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Today marks the first Holy Friday for Muslims after the Christchurch terror attack. For Wida Tausif, it’s the morning after her uncle was buried.
Ms Tausif’s uncle, 71-year-old, Haji Daoud Nabi, became the first victim in the attack when he unknowingly welcomed his killer into the Al-Noor mosque.
“In Islam, we welcome everyone, even our enemies. Just like my uncle did,” says Ms Tausif.
Daoud has been hailed a hero after he shielded his companion from a bullet, and lost his life.
Ms Tausif, a 26-year-old writer and women’s rights advocate, describes her uncle as one of the most beautiful people she’s ever known.
“My uncle died in a heroic way in a holy place of Islam, the house of worship. He portrayed the true face of Islam.”
Ms Tausif and her family migrated to New Zealand from Afghanistan when she was 9 years old, before moving to Australia in 2011. She says last Friday’s gruesome attack reminds her of the violence she and her family fled Afghanistan all those years ago.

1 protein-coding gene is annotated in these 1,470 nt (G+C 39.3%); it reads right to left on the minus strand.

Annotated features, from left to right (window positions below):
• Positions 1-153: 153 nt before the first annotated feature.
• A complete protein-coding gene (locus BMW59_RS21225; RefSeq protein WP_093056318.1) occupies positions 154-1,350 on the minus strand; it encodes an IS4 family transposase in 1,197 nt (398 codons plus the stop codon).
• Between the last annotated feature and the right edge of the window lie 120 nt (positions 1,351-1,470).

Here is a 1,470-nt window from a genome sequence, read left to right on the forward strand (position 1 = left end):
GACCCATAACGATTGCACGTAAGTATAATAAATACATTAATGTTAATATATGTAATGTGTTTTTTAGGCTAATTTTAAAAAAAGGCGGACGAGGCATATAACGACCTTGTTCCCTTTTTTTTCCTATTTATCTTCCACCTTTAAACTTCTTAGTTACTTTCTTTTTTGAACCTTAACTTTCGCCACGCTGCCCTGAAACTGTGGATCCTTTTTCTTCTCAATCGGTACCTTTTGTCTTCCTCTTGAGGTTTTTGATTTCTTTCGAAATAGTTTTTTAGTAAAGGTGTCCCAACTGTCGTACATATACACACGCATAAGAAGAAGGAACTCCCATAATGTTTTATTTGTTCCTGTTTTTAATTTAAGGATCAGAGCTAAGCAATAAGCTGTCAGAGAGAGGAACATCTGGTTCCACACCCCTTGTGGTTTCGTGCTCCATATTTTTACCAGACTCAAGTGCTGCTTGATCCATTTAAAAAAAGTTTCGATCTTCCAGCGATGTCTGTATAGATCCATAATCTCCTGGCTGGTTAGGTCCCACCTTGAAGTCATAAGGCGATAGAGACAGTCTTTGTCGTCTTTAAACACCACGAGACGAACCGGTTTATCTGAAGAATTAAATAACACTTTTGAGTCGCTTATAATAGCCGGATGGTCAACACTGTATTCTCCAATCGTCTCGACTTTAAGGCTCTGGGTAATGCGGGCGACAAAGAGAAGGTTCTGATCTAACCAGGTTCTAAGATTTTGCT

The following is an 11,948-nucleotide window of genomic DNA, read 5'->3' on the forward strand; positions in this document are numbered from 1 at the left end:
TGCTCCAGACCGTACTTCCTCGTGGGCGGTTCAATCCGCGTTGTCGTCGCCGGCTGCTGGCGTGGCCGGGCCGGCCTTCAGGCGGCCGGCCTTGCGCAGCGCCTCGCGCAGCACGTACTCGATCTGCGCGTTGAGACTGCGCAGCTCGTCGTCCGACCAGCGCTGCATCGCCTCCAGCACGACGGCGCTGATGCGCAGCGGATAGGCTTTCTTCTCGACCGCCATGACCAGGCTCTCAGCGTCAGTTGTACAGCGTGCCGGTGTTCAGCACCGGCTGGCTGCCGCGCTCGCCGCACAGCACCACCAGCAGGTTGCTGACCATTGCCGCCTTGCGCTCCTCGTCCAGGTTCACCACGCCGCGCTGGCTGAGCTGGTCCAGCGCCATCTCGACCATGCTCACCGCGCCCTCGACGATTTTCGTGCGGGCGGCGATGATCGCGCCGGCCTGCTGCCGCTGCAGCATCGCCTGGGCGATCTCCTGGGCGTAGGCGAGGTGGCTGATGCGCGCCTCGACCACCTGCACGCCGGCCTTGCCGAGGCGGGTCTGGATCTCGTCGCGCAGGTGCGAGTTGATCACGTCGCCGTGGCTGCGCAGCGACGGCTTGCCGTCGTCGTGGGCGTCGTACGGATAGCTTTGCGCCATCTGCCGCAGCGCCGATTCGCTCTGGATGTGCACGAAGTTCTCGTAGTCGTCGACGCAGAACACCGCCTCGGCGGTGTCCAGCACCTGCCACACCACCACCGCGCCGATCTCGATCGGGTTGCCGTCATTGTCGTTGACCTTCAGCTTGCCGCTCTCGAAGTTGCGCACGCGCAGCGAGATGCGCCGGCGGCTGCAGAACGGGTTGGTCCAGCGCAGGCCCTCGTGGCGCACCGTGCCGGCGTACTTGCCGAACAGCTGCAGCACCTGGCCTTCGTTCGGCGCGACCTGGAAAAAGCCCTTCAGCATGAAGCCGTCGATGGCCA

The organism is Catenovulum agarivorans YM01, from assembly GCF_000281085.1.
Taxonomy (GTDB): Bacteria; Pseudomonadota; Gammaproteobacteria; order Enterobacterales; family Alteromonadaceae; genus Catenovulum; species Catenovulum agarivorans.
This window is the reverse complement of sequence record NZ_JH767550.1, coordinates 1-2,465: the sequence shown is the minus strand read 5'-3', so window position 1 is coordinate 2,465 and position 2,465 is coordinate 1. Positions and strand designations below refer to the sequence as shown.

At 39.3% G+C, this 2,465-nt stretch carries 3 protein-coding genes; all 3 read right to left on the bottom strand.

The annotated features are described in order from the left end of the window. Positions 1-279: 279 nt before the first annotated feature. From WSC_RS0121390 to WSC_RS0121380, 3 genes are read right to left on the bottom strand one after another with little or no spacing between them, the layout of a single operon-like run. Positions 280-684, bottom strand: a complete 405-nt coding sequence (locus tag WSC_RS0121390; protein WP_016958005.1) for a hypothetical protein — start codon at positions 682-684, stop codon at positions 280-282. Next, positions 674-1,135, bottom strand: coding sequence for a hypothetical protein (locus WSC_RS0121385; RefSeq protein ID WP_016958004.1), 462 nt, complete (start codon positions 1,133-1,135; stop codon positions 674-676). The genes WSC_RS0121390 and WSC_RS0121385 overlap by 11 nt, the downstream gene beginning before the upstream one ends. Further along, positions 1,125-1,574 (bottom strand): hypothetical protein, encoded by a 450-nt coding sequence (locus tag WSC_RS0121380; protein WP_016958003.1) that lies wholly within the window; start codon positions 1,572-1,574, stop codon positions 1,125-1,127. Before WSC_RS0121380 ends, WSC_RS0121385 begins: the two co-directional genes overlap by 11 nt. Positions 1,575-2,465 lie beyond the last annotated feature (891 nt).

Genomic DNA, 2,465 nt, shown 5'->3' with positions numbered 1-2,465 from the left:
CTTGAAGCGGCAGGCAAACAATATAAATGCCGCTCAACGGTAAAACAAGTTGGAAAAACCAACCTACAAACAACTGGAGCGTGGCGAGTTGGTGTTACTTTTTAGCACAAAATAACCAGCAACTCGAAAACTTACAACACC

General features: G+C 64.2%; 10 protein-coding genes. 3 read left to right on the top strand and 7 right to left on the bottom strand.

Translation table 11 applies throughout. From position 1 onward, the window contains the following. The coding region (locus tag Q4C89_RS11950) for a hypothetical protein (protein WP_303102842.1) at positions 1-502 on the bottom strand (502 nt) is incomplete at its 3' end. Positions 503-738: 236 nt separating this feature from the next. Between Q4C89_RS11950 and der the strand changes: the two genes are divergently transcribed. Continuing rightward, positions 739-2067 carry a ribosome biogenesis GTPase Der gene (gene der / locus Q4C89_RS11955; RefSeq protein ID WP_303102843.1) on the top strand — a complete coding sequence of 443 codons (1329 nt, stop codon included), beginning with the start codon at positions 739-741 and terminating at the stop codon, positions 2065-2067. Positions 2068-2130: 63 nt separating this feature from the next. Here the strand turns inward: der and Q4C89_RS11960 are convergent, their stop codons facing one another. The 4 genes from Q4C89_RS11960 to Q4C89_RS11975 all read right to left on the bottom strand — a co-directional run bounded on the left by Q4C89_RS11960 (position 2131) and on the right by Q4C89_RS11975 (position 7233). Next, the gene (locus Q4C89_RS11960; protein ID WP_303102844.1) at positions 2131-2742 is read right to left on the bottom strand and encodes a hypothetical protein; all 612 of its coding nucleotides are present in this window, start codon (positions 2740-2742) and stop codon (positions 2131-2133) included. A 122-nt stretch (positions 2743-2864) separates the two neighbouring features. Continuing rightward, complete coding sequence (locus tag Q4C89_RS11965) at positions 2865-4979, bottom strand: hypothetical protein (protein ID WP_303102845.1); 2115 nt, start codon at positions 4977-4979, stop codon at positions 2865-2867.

Daoud was the first in his community to open a mosque in Christchurch, where he also ran a language school that Ms Tausif and her brother, Ali, attended.
“I remember I was 10 years old and Uncle Daoud used to come in the morning with his white van and pick me and my brother up for school, and he would also drop us home.
“He would always give me my favourite flavoured drink and treated us like his own children.
“My family is broken.”
The love and support Ms Tausif receives from the community is helping her family mend, but she says was so devastated that she couldn’t bear to fly back to attend the funeral.
Her brother Ali flew to attend the Islamic burial on Thursday. Haji Daoud was buried along with seven other victims from the tragic event.
Both Ali and Ms Tausif say without the support and kindness of communities from all backgrounds, the pain and suffering would have been unbearable.